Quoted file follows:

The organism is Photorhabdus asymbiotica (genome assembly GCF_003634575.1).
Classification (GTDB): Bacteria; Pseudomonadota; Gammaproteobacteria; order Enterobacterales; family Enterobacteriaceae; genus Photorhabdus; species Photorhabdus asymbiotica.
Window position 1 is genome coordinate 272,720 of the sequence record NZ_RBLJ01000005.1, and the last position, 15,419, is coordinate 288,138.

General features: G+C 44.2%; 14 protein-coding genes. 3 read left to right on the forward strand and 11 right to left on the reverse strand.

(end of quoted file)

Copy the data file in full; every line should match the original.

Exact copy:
The organism is Photorhabdus asymbiotica (genome assembly GCF_003634575.1).
Classification (GTDB): Bacteria; Pseudomonadota; Gammaproteobacteria; order Enterobacterales; family Enterobacteriaceae; genus Photorhabdus; species Photorhabdus asymbiotica.
Window position 1 is genome coordinate 272,720 of the sequence record NZ_RBLJ01000005.1, and the last position, 15,419, is coordinate 288,138.

General features: G+C 44.2%; 14 protein-coding genes. 3 read left to right on the forward strand and 11 right to left on the reverse strand.